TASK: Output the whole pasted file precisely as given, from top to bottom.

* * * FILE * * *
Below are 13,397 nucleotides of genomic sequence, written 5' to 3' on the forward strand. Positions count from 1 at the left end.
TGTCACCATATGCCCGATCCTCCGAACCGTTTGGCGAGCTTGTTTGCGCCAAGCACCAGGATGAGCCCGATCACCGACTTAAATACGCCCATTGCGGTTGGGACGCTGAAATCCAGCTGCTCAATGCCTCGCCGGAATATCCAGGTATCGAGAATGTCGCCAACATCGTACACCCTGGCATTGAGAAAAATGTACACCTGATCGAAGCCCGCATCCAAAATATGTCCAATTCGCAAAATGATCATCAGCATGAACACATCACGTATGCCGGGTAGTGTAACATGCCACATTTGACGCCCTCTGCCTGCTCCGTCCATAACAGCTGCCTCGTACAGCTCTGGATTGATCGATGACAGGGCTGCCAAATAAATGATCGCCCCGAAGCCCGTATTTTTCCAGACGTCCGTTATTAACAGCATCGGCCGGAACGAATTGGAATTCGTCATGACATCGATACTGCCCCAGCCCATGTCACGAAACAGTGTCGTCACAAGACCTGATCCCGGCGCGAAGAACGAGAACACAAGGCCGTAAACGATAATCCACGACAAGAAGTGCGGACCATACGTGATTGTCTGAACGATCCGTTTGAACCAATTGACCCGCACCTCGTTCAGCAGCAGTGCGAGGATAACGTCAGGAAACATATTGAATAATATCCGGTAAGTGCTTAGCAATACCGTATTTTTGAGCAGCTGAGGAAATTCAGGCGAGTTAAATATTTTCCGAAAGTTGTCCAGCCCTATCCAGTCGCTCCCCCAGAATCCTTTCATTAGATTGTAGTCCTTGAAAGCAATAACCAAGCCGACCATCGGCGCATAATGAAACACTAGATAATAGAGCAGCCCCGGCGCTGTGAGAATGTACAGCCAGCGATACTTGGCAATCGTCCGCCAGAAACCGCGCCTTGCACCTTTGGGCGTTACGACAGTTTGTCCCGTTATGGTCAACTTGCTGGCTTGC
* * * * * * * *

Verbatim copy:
Below are 13,397 nucleotides of genomic sequence, written 5' to 3' on the forward strand. Positions count from 1 at the left end.
TGTCACCATATGCCCGATCCTCCGAACCGTTTGGCGAGCTTGTTTGCGCCAAGCACCAGGATGAGCCCGATCACCGACTTAAATACGCCCATTGCGGTTGGGACGCTGAAATCCAGCTGCTCAATGCCTCGCCGGAATATCCAGGTATCGAGAATGTCGCCAACATCGTACACCCTGGCATTGAGAAAAATGTACACCTGATCGAAGCCCGCATCCAAAATATGTCCAATTCGCAAAATGATCATCAGCATGAACACATCACGTATGCCGGGTAGTGTAACATGCCACATTTGACGCCCTCTGCCTGCTCCGTCCATAACAGCTGCCTCGTACAGCTCTGGATTGATCGATGACAGGGCTGCCAAATAAATGATCGCCCCGAAGCCCGTATTTTTCCAGACGTCCGTTATTAACAGCATCGGCCGGAACGAATTGGAATTCGTCATGACATCGATACTGCCCCAGCCCATGTCACGAAACAGTGTCGTCACAAGACCTGATCCCGGCGCGAAGAACGAGAACACAAGGCCGTAAACGATAATCCACGACAAGAAGTGCGGACCATACGTGATTGTCTGAACGATCCGTTTGAACCAATTGACCCGCACCTCGTTCAGCAGCAGTGCGAGGATAACGTCAGGAAACATATTGAATAATATCCGGTAAGTGCTTAGCAATACCGTATTTTTGAGCAGCTGAGGAAATTCAGGCGAGTTAAATATTTTCCGAAAGTTGTCCAGCCCTATCCAGTCGCTCCCCCAGAATCCTTTCATTAGATTGTAGTCCTTGAAAGCAATAACCAAGCCGACCATCGGCGCATAATGAAACACTAGATAATAGAGCAGCCCCGGCGCTGTGAGAATGTACAGCCAGCGATACTTGGCAATCGTCCGCCAGAAACCGCGCCTTGCACCTTTGGGCGTTACGACAGTTTGTCCCGTTATGGTCAACTTGCTGGCTTGC